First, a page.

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Southern cornbread is no place for sugar
For a good batch of cornbread, Janet Hilley uses only four items: cornmeal mix, buttermilk, canola oil and eggs. - photo by SARA GUEVARA

Southern Cornbread

1 cup self-rising cornmeal

1/2 cup self-rising flour

3/4 cup buttermilk

2 eggs

2 tablespoons vegetable oil

Preheat oven to 350 degrees

Combine all ingredients and mix well. Pour batter into a greased, shallow baking dish. Bake for approximately 20 to 25 minutes. Remove from oven and let cool.

Recipe courtesy of

A gentle rumbling in the food world has finally reached an undeniable roar. Cornbread with or without sugar, that is the official question.

"Putting sugar in cornbread is like slapping your mama," said James Howell, a Flowery Branch resident.

"No matter what, you just don’t do it."

Howell isn’t the only Southerner who feels that way.

Paula Deen, Food Network chef, author and "Queen of Southern Cuisine," omits sugar from her Southern Cornbread recipe. Southern Living Magazine, a staple in many homes below the Mason-Dixon line, also urges home cooks to leave the lid on the sugar dish when making cornbread.

"My family is from rural south Georgia. I have made it both ways, with and without sugar," said Janet Hilley, a Gainesville resident.

"When I’ve made it with (sugar), it’s not as well-received."

Hilley also has a practical argument against not adding sugar to cornbread.

"When you are cooking for a crowd, you never know who is diabetic," Hilley said.

"They know not to eat cake because they expect sugar to be in there, but you might harm somebody’s health if you’re serving sugar in a hidden way, like in cornbread."

An unofficial poll on Facebook revealed that many Southerners are as passionate about their cornbread as they are about not wearing white before Easter. While some people were OK with adding sugar, the majority said that tea and yams were the only things that should be sweetened on a dinner table.

Some labeled adding sugar to the bread a sin, while others declared that sugared cornbread is not cornbread at all. It’s a corn muffin.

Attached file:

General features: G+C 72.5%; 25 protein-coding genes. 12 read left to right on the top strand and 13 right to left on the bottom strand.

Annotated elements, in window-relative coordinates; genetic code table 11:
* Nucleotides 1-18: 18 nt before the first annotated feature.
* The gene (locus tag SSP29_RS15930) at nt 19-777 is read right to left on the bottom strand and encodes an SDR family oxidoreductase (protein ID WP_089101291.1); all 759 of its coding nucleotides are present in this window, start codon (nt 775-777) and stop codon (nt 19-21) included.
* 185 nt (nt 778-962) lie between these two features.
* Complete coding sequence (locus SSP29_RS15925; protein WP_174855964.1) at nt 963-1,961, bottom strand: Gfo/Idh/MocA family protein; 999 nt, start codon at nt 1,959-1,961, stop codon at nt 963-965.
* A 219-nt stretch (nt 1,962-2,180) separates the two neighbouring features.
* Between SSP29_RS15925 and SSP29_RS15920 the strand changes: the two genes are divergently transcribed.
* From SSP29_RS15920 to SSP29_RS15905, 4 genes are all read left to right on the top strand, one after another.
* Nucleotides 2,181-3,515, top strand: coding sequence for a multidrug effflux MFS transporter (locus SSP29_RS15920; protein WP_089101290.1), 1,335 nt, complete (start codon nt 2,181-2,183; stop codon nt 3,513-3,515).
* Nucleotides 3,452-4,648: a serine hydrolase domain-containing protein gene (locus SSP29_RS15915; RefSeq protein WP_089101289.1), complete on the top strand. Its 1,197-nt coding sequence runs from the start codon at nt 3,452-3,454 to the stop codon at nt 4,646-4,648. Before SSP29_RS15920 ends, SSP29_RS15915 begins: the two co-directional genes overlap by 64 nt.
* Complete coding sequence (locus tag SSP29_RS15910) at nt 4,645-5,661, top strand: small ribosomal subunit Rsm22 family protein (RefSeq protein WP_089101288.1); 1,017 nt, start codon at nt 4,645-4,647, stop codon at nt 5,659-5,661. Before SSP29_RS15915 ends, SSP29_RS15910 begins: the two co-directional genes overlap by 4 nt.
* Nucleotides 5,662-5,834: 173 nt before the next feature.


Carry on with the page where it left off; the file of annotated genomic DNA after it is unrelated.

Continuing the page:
"It’s just not right," said Patrice Alexander, an Oakwood resident.

Indifferent cornbread eaters like Kimma Thompson-Mack were harder to come by.

"With sugar or without the cornbread in our family is fabulous," said Thompson-Mack, a Flowery Branch resident, who doesn’t mind a little sugar in her cornbread.

"I will still eat cornbread if it is not sweet. My mother makes killer cornbread with or without sugar."

When it’s right, no one pays much attention to it, but when it’s wrong — and served on a Southern dinner table — all heck can break loose. Half the battle in getting it "right" is using the proper ingredients.

"You want to make sure you use self-rising corn meal mix. If you don’t, your cornbread will be very flat," said Hilley.

"If it’s not self-rising, you’ll have to add baking powder and salt."

In addition to being a purist, meaning no fancy ingredients like sugar, many Southern chefs are also partial to certain brand name ingredients.

"White Lily corn meal mix is my favorite, but Martha White is good, too," Hilley said.

For a self-proclaimed cornbread connoisseur like Hilley, the baking dish is just as important as the ingredients.

"You can use a cake pan or something like that, but I prefer to cook my cornbread in a cast-iron skillet," said Hilley.

The heavy skillet helps cook the cornbread "hot and fast," which is crucial to creating that golden-brown crust on the outside, Hilley said.

Just as you wouldn’t put any old thing in your cornbread batter, a good cook knows that you shouldn’t serve cornbread with just any old meal.

"There are certain kinds of meals that cornbread goes best with, just like there are certain meals that biscuits go with," Hilley said.

"If you’re eating any sort of greens, cornbread is a requirement. I also like cornbread with squash, green beans or any homegrown-style vegetables."

If you are at a loss about trying out a new cornbread recipe, Hilley says there’s one place to look if you aren’t fortunate enough to have your grandmother’s recipe.

"Most of the time, you won’t go wrong if you use the recipe on the back of the cornmeal package," she said.

"They’ve done the research, and they want to make sure that their product turns out well."

No matter how you mix it up — with or without sugar — there’s only one way to serve it.

"You want to get cornbread on the table while it’s hot," Hilley said.

"It’s better if you eat it that way."

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